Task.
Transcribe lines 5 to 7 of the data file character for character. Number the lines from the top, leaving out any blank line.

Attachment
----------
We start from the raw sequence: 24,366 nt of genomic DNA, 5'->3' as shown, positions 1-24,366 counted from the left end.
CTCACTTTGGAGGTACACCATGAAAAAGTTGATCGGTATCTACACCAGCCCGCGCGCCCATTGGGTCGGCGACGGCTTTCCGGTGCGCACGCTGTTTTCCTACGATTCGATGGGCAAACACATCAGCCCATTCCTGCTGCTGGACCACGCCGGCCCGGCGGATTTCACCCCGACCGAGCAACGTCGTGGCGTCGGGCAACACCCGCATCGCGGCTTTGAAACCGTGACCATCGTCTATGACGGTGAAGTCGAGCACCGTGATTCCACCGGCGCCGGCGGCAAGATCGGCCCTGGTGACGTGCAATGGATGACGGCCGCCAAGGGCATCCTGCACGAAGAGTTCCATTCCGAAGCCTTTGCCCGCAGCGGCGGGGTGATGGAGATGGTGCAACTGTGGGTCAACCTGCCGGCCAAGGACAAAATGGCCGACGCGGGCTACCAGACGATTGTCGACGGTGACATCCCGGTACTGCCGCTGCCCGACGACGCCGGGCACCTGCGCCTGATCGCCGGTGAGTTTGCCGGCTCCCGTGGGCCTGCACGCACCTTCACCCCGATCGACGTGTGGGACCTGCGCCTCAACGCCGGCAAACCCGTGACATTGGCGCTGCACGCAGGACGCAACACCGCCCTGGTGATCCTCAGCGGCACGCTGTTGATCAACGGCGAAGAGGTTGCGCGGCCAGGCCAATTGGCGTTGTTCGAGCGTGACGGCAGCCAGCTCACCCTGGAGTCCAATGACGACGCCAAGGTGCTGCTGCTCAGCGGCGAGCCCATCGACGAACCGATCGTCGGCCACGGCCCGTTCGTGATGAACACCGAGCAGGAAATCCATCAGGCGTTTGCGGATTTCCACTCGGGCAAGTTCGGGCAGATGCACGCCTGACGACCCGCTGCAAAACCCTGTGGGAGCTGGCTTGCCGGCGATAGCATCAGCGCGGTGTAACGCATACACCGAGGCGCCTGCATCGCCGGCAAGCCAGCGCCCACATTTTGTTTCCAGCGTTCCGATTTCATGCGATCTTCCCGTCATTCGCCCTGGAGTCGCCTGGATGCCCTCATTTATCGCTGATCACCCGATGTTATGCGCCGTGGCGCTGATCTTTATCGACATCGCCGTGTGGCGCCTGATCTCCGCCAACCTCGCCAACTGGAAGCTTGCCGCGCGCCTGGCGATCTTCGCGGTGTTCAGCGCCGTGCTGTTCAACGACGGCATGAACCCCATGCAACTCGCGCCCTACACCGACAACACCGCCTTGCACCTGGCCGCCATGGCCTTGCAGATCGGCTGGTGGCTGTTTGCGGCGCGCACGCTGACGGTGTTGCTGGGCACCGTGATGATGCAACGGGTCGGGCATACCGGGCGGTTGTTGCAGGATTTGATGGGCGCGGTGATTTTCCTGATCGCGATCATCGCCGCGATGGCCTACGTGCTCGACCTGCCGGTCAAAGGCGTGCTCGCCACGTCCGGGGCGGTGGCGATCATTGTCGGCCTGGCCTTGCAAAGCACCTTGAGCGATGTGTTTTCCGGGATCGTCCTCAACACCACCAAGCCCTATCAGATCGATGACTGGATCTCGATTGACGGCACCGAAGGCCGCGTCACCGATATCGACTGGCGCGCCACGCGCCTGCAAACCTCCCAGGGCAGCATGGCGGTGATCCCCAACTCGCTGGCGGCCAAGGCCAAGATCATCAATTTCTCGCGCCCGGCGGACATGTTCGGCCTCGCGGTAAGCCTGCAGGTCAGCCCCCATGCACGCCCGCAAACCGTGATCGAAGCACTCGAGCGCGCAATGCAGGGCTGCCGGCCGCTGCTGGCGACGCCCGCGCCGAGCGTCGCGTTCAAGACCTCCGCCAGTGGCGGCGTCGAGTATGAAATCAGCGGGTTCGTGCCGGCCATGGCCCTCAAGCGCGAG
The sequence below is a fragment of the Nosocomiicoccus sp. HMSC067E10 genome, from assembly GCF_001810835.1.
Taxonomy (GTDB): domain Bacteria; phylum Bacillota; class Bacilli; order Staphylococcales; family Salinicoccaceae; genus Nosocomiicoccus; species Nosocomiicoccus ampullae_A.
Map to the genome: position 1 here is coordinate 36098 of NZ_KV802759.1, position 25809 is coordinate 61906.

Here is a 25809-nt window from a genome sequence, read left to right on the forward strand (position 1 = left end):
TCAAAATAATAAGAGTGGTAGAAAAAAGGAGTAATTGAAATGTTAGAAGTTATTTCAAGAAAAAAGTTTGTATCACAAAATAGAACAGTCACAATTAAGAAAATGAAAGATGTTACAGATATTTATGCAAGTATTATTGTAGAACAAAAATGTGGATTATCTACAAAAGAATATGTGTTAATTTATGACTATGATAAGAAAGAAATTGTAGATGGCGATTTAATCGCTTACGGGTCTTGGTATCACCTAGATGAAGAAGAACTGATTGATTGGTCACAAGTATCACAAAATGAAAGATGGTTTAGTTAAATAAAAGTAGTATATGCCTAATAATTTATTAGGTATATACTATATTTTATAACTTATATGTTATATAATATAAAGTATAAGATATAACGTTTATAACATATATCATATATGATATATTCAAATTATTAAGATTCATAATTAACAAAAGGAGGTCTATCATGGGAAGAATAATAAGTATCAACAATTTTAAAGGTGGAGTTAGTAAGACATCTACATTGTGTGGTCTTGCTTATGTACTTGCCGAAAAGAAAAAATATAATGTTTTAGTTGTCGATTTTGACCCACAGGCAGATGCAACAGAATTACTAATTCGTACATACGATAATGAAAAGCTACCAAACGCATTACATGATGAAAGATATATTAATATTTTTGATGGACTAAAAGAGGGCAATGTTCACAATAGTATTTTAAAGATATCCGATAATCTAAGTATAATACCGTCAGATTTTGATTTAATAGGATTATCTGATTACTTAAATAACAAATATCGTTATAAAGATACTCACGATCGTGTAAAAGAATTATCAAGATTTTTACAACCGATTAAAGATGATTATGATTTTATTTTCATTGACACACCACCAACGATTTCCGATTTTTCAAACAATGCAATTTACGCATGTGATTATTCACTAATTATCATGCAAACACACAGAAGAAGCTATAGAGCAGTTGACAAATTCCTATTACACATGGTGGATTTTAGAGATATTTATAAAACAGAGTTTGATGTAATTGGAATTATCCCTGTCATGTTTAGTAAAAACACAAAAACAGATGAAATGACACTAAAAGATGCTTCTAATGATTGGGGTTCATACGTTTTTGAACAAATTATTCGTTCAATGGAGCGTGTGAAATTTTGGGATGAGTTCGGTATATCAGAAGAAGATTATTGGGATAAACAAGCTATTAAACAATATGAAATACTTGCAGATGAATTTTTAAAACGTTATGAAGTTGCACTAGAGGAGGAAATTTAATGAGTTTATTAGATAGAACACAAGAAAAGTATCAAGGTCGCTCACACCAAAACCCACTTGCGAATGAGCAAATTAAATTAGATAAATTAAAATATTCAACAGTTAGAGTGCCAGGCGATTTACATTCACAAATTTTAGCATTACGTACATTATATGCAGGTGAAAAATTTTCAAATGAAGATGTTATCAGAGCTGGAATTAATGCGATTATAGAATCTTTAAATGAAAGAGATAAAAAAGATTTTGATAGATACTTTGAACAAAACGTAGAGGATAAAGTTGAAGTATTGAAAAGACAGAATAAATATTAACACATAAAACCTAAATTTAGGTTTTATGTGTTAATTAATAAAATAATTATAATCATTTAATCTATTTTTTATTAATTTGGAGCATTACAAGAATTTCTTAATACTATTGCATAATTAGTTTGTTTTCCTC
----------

Map to the genome: position 1 here is coordinate 36098 of NZ_KV802759.1, position 25809 is coordinate 61906.

Here is a 25809-nt window from a genome sequence, read left to right on the forward strand (position 1 = left end):
TCAAAATAATAAGAGTGGTAGAAAAAAGGAGTAATTGAAATGTTAGAAGTTATTTCAAGAAAAAAGTTTGTATCACAAAATAGAACAGTCACAATTAAGAAAATGAAAGATGTTACAGATATTTATGCAAGTATTATTGTAGAACAAAAATGTGGATTATCTACAAAAGAATATGTGTTAATTTATGACTATGATAAGAAAGAAATTGTAGATGGCGATTTAATCGCTTACGGGTCTTGGTATCACCTAGATGAAGAAGAACTGATTGATTGGTCACAAGTATCACAAAATGAAAGATGGTTTAGTTAAATAAAAGTAGTATATGCCTAATAATTTATTAGGTATATACTATATTTTATAACTTATATGTTATATAATATAAAGTATAAGATATAACGTTTATAACATATATCATATATGATATATTCAAATTATTAAGATTCATAATTAACAAAAGGAGGTCTATCATGGGAAGAATAATAAGTATCAACAATTTTAAAGGTGGAGTTAGTAAGACATCTACATTGTGTGGTCTTGCTTATGTACTTGCCGAAAAGAAAAAATATAATGTTTTAGTTGTCGATTTTGACCCACAGGCAGATGCAACAGAATTACTAATTCGTACATACGATAATGAAAAGCTACCAAACGCATTACATGATGAAAGATATATTAATATTTTTGATGGACTAAAAGAGGGCAATGTTCACAATAGTATTTTAAAGATATCCGATAATCTAAGTATAATACCGTCAGATTTTGATTTAATAGGATTATCTGATTACTTAAATAACAAATATCGTTATAAAGATACTCACGATCGTGTAAAAGAATTATCAAGATTTTTACAACCGATTAAAGATGATTATGATTTTATTTTCATTGACACACCACCAACGATTTCCGATTTTTCAAACAATGCAATTTACGCATGTGATTATTCACTAATTATCATGCAAACACACAGAAGAAGCTATAGAGCAGTTGACAAATTCCTATTACACATGGTGGATTTTAGAGATATTTATAAAACAGAGTTTGATGTAATTGGAATTATCCCTGTCATGTTTAGTAAAAACACAAAAACAGATGAAATGACACTAAAAGATGCTTCTAATGATTGGGGTTCATACGTTTTTGAACAAATTATTCGTTCAATGGAGCGTGTGAAATTTTGGGATGAGTTCGGTATATCAGAAGAAGATTATTGGGATAAACAAGCTATTAAACAATATGAAATACTTGCAGATGAATTTTTAAAACGTTATGAAGTTGCACTAGAGGAGGAAATTTAATGAGTTTATTAGATAGAACACAAGAAAAGTATCAAGGTCGCTCACACCAAAACCCACTTGCGAATGAGCAAATTAAATTAGATAAATTAAAATATTCAACAGTTAGAGTGCCAGGCGATTTACATTCACAAATTTTAGCATTACGTACATTATATGCAGGTGAAAAATTTTCAAATGAAGATGTTATCAGAGCTGGAATTAATGCGATTATAGAATCTTTAAATGAAAGAGATAAAAAAGATTTTGATAGATACTTTGAACAAAACGTAGAGGATAAAGTTGAAGTATTGAAAAGACAGAATAAATATTAACACATAAAACCTAAATTTAGGTTTTATGTGTTAATTAATAAAATAATTATAATCATTTAATCTATTTTTTATTAATTTGGAGCATTACAAGAATTTCTTAATACTATTGCATAATTAGTTTGTTTTCCTC